Publication rules and ethics
Nanomedicine Research Journal (NMRJ) attempts to follow best practice in the ethics of scholarly publishing as defined by the guidelines of the Committee On Publication Ethics (COPE) and the recommendations by the International Committee of Medical Journal Editors (ICMJE). NMRJ abides by the international regulations on human and animal experimentation as defined in “1985 International Guiding Principles for Biomedical Research Involving Animals” and “International Ethical Guidelines for Biomedical Research Involving Human Subjects” bythe Council for International Organizations of Medical Sciences (CIOMS)
Experiments on animals or humans must abide by international guidelines and declarations as well as local regulations administered by ethical committees of the countries where the research is done. Experiments on human subjects must be performed only after a written informed consent form has been obtained from the subject or his/her guardian. Nanomedicine Research Journal (Nanomed Res J) reserves the right to reject papers based on ethical considerations.
For further information about ethical issues, please visit the following links:
Conflicts of interest
A conflict of interest in the context of scholarly publishing is defined as a circumstance occurring when normal expectations of reasonable fairness, impartiality and objectivity of a scholar are compromised to uphold a party’s interest because of personal relationships, financial gains or role obligations.
The corresponding author, on behalf of all the authors of the manuscript, should submit a conflicts of interest disclosure form to the journal’s office and disclose all possible sources of conflicts of interests.
According to the International Ethical Guidelines for Biomedical Research Involving Human subjects provided by CIOMS, informed consent is:
A decision to participate in research, taken by a competent individual who has received the necessary information; who has adequately understood the information; and who, after considering the information, has arrived at a decision without having been subjected to coercion, undue influence or inducement, or intimidation.
Informed consent is based on the principle that competent individuals are entitled to choose freely whether to participate in research. Informed consent protects the individual’s freedom of choice and respects the individual’s autonomy. As an additional safeguard, it must always be complemented by independent ethical review of research proposals. This safeguard of independent review is particularly important as many individuals are limited in their capacity to give adequate informed consent; they include young children, adults with severe mental or behavioral disorders, and persons who are unfamiliar with medical concepts and technology.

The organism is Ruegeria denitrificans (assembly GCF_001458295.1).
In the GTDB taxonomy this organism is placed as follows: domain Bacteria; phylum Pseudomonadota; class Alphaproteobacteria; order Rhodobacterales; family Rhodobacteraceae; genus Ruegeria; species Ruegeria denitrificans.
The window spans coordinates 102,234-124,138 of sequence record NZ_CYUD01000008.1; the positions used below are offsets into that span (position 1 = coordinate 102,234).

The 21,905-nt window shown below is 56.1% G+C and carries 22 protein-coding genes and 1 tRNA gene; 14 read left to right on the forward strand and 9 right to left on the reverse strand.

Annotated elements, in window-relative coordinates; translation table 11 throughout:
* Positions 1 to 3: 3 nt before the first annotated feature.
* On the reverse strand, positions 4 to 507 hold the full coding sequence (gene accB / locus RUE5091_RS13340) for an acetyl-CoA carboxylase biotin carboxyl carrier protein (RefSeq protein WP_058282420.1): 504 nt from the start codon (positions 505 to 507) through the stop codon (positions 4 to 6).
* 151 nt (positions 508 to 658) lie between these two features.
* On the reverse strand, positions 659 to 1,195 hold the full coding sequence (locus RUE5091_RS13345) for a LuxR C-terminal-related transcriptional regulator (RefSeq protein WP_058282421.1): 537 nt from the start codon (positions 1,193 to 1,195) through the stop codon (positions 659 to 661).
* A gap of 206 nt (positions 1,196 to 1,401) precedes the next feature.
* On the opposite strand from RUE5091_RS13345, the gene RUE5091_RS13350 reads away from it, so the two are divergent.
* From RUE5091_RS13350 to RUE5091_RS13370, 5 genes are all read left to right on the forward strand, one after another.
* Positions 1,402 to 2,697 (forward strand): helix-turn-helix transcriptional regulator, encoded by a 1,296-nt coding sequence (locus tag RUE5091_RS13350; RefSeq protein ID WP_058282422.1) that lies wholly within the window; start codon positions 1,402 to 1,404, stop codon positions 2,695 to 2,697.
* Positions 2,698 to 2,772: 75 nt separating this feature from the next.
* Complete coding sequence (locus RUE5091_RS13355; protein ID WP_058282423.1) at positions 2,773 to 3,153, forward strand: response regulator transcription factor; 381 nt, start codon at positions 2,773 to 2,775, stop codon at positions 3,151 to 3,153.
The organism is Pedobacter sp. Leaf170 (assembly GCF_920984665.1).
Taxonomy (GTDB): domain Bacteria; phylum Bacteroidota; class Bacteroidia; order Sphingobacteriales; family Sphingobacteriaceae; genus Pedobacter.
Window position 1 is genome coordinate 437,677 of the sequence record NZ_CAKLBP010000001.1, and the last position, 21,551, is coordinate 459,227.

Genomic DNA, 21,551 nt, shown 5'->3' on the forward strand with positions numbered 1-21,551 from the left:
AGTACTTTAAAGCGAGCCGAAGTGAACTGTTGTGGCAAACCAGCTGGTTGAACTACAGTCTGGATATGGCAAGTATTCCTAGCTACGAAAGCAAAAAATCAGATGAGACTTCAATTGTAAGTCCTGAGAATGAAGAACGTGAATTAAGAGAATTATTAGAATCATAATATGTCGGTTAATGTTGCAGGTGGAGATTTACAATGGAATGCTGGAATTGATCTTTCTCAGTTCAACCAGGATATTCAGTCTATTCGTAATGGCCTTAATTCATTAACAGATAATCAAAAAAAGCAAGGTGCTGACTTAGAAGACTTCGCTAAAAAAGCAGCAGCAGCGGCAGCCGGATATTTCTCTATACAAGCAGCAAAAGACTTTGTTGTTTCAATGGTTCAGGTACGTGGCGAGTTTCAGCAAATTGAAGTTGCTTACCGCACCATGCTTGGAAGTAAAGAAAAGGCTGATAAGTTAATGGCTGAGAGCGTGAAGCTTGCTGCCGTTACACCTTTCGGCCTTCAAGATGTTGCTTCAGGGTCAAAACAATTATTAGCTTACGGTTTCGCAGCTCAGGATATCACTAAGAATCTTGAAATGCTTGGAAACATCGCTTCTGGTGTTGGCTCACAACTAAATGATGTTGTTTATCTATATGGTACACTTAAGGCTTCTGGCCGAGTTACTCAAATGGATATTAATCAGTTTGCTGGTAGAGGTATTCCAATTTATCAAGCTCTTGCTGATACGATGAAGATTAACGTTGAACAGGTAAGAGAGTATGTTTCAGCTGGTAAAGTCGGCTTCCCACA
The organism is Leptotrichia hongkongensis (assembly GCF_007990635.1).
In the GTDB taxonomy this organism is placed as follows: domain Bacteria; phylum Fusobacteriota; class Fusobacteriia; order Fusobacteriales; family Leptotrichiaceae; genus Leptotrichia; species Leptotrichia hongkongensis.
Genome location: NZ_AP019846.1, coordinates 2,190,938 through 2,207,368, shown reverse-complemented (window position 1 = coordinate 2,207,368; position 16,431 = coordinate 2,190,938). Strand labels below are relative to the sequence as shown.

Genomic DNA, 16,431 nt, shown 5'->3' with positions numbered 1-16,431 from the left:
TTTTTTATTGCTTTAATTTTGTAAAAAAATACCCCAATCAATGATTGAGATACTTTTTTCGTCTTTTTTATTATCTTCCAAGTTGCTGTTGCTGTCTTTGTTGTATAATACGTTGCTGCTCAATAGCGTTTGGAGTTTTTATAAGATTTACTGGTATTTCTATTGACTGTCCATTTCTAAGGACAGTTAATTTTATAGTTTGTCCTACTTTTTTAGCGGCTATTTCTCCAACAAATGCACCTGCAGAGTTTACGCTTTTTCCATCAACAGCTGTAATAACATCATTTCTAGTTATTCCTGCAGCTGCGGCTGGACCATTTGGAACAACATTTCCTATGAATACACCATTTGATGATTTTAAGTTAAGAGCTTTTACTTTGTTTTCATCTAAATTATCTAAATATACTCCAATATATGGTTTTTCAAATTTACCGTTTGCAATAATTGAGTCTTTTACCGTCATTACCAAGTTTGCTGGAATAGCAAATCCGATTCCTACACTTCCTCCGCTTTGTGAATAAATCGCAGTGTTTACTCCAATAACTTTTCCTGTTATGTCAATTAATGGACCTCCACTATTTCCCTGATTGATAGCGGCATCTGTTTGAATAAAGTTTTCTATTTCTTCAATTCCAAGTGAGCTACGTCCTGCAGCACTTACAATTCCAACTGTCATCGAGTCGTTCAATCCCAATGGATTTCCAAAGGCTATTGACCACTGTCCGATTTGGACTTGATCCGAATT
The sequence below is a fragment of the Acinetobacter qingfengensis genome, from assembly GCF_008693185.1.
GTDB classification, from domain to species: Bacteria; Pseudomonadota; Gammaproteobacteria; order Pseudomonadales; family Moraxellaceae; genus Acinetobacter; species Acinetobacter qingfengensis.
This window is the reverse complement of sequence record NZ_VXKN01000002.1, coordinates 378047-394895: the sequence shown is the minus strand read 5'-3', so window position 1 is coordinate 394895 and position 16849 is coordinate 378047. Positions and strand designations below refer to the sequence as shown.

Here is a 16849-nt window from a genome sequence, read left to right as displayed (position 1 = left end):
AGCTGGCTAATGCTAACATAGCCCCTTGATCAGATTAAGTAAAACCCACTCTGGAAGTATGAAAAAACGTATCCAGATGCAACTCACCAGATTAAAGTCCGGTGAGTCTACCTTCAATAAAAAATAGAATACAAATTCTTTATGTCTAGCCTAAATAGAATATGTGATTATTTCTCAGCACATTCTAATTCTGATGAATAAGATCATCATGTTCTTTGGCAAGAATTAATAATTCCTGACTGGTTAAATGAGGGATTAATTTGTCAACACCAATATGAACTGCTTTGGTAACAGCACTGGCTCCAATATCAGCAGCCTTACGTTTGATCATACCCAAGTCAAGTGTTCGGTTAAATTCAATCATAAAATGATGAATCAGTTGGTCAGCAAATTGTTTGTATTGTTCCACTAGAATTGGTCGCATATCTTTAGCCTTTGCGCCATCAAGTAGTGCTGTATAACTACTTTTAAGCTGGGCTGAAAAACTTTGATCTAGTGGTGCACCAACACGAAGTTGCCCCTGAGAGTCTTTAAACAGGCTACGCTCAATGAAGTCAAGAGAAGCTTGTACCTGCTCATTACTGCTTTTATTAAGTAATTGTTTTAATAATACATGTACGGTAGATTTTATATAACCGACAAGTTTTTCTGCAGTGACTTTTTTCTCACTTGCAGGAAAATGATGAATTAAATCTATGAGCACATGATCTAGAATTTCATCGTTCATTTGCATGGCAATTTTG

For all biomedical research involving human subjects, Nanomedicine Research Journal (NMRJ) requires from the authors to obtain the informed consent of the prospective subject or, in the case of an individual who is not capable of giving informed consent, the proxy consent of a properly authorized representative. The corresponding author is required to provide the signed written consent form if required.
According to the guidelines provided by the International Committee of Medical Journal Editors (ICMJE), authorship should be based on the following four criteria:
All those designated as authors should meet all four criteria for authorship, and all who meet the four criteria should be identified as authors.
Plagiarism is defined as unauthorized or unacknowledged appropriation of someone else’s ideas to present them as if they were original or common knowledge. Submitted manuscripts must be original, i.e., neither published nor under review for publication elsewhere. Submitted manuscripts will be checked by plagiarism detection software to identify overlapping and similar text with manuscripts from other authors. Plagiarized material will incur plagiarism sanctions.
Duplicate or simultaneous submission
Duplicate or simultaneous submission occurs when a manuscript submitted to the journal is already under consideration or published, whether in whole or in part, by another journal. If authors have based their new manuscript on their own previously published work, or work that is currently under review elsewhere, they are required to cite their previous work and explain how their new manuscript offers novel contributions beyond those of the previous work.
Submitted manuscripts found to have included unnecessary citations, that do not contribute to the scholarly content of the article, for the primary purpose of increasing the number of citations to a given author’s work, or to articles published in a particular journal, will incur citation manipulation sanctions.
Data fabrication and falsification
Data fabrication is the intentional misrepresentation of research results by making up data. Data falsification is the intentional misinterpretation of data, usually done to support a hypothesis.